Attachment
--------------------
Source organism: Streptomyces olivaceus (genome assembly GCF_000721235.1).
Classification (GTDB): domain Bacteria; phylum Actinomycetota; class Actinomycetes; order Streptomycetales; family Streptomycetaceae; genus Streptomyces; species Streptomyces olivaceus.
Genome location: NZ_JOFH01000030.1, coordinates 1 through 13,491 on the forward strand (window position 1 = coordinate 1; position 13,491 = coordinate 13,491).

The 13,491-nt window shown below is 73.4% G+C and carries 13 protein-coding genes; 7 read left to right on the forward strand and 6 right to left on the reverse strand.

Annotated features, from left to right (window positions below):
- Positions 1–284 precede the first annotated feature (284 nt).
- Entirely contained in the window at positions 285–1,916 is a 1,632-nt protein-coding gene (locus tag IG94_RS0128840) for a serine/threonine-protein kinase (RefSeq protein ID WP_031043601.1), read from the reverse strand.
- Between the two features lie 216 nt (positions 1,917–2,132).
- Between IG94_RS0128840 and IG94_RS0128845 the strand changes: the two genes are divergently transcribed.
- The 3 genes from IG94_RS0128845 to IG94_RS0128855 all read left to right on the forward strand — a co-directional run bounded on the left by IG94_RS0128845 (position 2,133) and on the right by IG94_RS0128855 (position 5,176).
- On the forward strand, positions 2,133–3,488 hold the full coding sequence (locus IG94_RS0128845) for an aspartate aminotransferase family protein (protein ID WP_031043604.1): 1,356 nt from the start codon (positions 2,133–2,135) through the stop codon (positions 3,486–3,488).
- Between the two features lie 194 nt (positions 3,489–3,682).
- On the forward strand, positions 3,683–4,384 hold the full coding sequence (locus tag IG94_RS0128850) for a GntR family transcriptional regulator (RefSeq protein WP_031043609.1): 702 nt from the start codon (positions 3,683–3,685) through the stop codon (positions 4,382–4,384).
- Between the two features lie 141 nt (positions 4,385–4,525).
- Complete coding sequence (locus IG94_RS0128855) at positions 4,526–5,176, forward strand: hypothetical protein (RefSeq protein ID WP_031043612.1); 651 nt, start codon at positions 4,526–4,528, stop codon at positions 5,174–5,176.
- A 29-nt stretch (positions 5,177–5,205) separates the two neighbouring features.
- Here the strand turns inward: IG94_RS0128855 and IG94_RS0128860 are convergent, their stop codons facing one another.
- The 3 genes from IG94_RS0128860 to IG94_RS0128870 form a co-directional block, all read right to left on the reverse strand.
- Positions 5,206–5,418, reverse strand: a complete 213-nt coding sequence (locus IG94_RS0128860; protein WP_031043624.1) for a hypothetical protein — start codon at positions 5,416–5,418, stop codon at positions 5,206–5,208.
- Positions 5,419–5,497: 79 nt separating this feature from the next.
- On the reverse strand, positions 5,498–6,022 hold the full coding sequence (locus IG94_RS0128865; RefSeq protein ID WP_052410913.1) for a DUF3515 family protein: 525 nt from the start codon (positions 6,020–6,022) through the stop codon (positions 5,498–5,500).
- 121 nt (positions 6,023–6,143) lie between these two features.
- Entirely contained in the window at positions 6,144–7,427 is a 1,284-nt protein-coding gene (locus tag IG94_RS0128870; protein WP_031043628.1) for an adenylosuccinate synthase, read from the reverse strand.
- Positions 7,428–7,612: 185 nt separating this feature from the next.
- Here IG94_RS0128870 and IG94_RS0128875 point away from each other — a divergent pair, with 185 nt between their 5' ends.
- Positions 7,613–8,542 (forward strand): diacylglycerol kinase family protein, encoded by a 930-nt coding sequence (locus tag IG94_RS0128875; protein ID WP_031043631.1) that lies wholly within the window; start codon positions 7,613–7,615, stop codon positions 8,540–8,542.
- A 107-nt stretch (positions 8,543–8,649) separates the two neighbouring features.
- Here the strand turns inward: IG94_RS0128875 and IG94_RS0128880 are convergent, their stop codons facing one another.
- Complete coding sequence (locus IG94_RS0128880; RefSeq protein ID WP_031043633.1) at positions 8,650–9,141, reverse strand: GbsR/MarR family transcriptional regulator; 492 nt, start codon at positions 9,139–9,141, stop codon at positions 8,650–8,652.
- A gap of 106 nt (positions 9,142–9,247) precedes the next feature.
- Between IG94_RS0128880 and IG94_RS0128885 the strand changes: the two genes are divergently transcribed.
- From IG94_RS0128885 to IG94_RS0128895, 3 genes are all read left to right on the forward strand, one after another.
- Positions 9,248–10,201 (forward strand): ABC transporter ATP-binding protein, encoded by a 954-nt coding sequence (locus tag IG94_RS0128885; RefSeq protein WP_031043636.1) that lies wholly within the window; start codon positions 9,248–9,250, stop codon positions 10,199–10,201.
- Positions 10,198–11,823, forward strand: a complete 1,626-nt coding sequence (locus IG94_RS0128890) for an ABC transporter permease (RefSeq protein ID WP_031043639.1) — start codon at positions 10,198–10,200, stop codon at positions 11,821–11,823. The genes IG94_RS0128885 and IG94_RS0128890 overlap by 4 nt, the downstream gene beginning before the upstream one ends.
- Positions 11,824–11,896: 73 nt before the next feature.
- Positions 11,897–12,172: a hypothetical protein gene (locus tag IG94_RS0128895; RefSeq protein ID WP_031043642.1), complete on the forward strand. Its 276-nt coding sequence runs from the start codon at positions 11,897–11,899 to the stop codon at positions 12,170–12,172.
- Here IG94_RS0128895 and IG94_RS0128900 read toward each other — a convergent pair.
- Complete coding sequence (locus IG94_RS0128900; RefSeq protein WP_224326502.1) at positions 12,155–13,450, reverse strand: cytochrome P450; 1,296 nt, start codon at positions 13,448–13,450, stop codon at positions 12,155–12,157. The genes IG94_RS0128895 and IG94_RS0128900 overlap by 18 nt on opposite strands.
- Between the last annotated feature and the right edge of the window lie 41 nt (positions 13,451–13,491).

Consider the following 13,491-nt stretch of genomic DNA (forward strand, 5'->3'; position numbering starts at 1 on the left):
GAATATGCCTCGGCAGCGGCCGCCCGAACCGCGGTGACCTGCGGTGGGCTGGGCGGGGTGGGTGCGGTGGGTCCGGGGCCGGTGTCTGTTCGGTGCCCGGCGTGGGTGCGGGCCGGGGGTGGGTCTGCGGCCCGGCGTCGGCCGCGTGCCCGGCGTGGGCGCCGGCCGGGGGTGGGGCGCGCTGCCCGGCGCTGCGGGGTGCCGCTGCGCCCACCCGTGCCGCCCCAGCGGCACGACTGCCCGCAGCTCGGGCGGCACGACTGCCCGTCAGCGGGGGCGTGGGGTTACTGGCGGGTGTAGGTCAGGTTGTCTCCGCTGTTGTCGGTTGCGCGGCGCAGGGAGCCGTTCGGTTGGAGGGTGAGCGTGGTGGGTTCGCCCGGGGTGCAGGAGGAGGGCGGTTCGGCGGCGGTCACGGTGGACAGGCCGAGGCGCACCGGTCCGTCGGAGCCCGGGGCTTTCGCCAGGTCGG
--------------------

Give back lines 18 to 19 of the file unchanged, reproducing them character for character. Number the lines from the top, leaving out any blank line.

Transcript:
- The 3 genes from IG94_RS0128860 to IG94_RS0128870 form a co-directional block, all read right to left on the reverse strand.
- Positions 5,206–5,418, reverse strand: a complete 213-nt coding sequence (locus IG94_RS0128860; protein WP_031043624.1) for a hypothetical protein — start codon at positions 5,416–5,418, stop codon at positions 5,206–5,208.